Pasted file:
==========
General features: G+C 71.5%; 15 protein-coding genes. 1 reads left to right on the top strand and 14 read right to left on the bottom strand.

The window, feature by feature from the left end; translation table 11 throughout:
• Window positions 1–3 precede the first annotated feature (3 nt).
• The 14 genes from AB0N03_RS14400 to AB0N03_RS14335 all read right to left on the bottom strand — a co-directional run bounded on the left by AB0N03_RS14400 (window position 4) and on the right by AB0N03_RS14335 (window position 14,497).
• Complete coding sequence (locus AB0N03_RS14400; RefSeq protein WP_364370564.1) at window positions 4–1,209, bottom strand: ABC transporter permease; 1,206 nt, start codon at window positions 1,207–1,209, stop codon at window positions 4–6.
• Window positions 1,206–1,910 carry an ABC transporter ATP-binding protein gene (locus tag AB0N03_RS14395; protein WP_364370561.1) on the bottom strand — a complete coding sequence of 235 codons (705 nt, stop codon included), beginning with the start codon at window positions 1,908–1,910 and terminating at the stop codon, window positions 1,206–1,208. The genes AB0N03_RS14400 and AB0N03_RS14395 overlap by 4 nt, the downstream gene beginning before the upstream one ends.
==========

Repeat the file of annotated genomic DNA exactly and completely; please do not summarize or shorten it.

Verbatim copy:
General features: G+C 71.5%; 15 protein-coding genes. 1 reads left to right on the top strand and 14 read right to left on the bottom strand.

The window, feature by feature from the left end; translation table 11 throughout:
• Window positions 1–3 precede the first annotated feature (3 nt).
• The 14 genes from AB0N03_RS14400 to AB0N03_RS14335 all read right to left on the bottom strand — a co-directional run bounded on the left by AB0N03_RS14400 (window position 4) and on the right by AB0N03_RS14335 (window position 14,497).
• Complete coding sequence (locus AB0N03_RS14400; RefSeq protein WP_364370564.1) at window positions 4–1,209, bottom strand: ABC transporter permease; 1,206 nt, start codon at window positions 1,207–1,209, stop codon at window positions 4–6.
• Window positions 1,206–1,910 carry an ABC transporter ATP-binding protein gene (locus tag AB0N03_RS14395; protein WP_364370561.1) on the bottom strand — a complete coding sequence of 235 codons (705 nt, stop codon included), beginning with the start codon at window positions 1,908–1,910 and terminating at the stop codon, window positions 1,206–1,208. The genes AB0N03_RS14400 and AB0N03_RS14395 overlap by 4 nt, the downstream gene beginning before the upstream one ends.